BOSTON — The NBA Finals is down to a best-of-five, with the next two games in Boston. The Celtics have a golden opportunity to take control of the series back from the Warriors, but they know they have to change a few things up from Sunday night’s Game 2 loss in San Francisco.
For starters, the Celtics need to take much better care of the basketball.
“We are 0-5 when we have 16 or more turnovers,” head coach Ime Udoka said Tuesday. “So that tells the story.”
The Warriors don’t need any help with extra possessions. Boston’s first possession of the game ended with a bad pass by Marcus Smart, which quickly became an Andrew Wiggins three. That was just a preview of what was to come Sunday night.
Golden State scored 33 points off Boston’s 19 turnovers in Game 2, a big part of why the final score was so lopsided. For their part, the Celtics know why they’re turning it over so much — now they just need to break their bad habits.
“For the most part it’s usually the same thing: Spacing,” Jaylen Brown said Tuesday. “We’re on top of each other or we don’t move with purposeful actions. It allows them to guard us a lot easier than it should be. We need to be ready for what they do best and do what we do best. “
Udoka is always yelling at his players about playing in crowds too much. Players will drive into a wall of defenders, and either cough the ball up on the way or throw an errant pass. That has led to lots of fast break opportunities, and a lot of easy buckets for opponents.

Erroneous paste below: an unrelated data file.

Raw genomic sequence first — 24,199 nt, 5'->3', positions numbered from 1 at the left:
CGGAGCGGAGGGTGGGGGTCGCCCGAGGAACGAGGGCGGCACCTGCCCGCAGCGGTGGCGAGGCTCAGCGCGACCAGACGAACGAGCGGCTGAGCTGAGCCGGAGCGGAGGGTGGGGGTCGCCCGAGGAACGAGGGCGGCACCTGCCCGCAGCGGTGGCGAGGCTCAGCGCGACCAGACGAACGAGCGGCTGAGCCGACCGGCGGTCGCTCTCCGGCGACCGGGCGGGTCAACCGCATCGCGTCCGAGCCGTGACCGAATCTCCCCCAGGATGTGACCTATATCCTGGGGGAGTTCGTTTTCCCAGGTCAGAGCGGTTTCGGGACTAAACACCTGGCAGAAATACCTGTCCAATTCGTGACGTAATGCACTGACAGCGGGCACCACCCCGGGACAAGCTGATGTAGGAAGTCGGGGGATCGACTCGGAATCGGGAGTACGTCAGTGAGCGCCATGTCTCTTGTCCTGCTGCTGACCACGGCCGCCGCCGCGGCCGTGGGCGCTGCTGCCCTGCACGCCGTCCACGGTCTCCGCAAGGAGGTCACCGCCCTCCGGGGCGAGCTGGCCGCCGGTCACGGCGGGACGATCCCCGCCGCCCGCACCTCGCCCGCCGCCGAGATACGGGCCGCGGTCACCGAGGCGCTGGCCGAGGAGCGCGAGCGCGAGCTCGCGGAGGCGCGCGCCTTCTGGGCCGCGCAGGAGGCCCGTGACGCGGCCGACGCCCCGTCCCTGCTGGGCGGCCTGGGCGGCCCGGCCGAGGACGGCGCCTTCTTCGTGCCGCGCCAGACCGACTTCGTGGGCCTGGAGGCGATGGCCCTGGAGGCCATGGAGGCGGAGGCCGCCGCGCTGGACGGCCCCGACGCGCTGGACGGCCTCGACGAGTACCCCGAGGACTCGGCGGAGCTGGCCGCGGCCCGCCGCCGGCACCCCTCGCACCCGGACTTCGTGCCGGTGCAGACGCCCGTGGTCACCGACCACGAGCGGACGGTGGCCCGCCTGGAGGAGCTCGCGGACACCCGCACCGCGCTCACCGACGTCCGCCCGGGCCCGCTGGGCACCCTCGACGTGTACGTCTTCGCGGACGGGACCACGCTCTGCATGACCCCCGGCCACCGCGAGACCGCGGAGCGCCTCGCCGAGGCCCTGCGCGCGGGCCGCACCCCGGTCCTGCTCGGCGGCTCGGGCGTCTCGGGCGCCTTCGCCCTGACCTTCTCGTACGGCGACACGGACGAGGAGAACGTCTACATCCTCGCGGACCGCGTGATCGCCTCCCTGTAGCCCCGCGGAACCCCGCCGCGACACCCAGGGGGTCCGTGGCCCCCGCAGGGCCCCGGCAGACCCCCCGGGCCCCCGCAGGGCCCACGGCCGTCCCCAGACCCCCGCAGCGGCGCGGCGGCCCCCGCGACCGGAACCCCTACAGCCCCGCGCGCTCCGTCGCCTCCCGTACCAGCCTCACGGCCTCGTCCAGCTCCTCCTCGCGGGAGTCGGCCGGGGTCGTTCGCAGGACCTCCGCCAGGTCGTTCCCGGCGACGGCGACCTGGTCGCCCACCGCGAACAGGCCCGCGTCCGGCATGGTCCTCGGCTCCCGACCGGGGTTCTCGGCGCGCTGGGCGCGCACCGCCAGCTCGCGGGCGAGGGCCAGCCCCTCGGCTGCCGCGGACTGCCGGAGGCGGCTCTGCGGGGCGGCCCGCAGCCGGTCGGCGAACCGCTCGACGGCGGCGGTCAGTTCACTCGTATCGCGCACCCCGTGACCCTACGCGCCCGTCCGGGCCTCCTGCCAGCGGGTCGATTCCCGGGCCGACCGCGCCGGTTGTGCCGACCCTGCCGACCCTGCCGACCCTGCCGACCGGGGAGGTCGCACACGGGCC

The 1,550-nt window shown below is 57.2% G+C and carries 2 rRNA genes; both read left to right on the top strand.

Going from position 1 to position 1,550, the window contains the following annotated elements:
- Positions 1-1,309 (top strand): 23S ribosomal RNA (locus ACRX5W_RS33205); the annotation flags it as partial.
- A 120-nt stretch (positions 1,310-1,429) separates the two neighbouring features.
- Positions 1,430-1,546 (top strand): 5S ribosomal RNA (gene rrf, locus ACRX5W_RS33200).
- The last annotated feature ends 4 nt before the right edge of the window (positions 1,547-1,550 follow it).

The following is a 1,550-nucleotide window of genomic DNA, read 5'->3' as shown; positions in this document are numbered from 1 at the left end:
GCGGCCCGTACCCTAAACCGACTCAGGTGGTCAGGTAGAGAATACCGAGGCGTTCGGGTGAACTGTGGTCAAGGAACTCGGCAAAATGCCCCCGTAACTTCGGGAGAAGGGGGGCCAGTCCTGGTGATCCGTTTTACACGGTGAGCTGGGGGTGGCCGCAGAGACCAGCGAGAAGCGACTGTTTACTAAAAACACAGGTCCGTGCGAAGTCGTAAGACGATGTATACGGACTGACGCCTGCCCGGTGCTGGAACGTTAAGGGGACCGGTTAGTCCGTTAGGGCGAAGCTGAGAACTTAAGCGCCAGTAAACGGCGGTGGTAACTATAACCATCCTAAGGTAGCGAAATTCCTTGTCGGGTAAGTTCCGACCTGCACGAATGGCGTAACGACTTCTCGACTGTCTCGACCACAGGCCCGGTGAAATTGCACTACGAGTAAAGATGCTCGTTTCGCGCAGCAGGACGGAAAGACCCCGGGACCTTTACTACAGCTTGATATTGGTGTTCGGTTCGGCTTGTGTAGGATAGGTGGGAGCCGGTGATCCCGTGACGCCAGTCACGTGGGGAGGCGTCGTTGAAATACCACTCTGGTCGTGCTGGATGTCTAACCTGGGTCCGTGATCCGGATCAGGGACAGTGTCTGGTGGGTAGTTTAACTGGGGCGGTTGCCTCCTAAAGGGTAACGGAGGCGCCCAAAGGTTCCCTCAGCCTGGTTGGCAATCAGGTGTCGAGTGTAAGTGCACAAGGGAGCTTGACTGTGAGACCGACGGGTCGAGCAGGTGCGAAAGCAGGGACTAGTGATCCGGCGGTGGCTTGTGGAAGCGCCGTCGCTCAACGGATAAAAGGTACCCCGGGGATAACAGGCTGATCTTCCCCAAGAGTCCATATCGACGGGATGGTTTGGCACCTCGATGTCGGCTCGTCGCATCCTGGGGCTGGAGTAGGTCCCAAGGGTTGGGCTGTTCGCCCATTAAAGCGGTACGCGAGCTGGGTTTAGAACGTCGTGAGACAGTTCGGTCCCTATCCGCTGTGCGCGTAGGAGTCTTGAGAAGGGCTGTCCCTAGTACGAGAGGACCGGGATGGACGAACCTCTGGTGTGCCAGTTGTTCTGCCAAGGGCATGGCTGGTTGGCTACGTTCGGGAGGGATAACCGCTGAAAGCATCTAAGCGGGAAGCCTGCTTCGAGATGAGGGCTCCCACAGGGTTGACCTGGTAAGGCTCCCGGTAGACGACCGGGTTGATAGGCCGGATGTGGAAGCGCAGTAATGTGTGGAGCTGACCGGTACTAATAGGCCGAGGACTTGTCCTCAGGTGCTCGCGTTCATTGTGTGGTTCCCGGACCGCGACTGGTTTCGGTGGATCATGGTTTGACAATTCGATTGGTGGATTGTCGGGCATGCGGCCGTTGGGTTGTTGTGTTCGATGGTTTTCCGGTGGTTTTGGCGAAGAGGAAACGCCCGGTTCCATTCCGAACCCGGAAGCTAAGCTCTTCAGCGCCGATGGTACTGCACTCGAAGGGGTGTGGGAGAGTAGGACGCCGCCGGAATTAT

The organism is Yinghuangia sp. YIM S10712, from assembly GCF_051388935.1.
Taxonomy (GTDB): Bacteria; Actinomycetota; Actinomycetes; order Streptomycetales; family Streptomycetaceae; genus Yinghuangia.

It has to stop with a title on the line.
“We’re getting too deep in the paint and not seeing the kickouts, trying to force drop-offs and things like that,” Jayson Tatum said Tuesday. “Usually, there is always someone open. We’re just reiterating that in the film session. We have to be better at that tomorrow.”
In their seven losses this postseason, the Celtics have averaged 16.7 turnovers, which have turned into an average of 23 points for their opposition. In their last three losses, Boston has coughed up the ball an astounding 61 times. The Warriors and the Heat scored 88 points off those giveaways.
Overall, the Celtics are averaging 14.2 turnovers per game this postseason, which is in the bottom half of playoff teams. In their 13 victories, Boston is averaging just 12.8 turnovers. More important though is that the Celtics aren’t letting those turnovers turn into points, with those miscues leading to just 14.07 points for the team on the other side.
The Celtics are going to turn the ball over. It’s going to happen with their pass-happy offense and with Tatum (4.2 per game) and Brown (3.0 per game) handling the ball so much.
But they can’t have those turnovers turn into fast break points or easy threes for the Warriors. That is certain doom for any team at any point in the season, and it goes tenfold in the NBA Finals.
“If you could limit the turnovers you could limit a lot of those points. You don’t turn it over and you give yourselves a better chance to win,” Tatum said Tuesday. “It’s not rocket science.”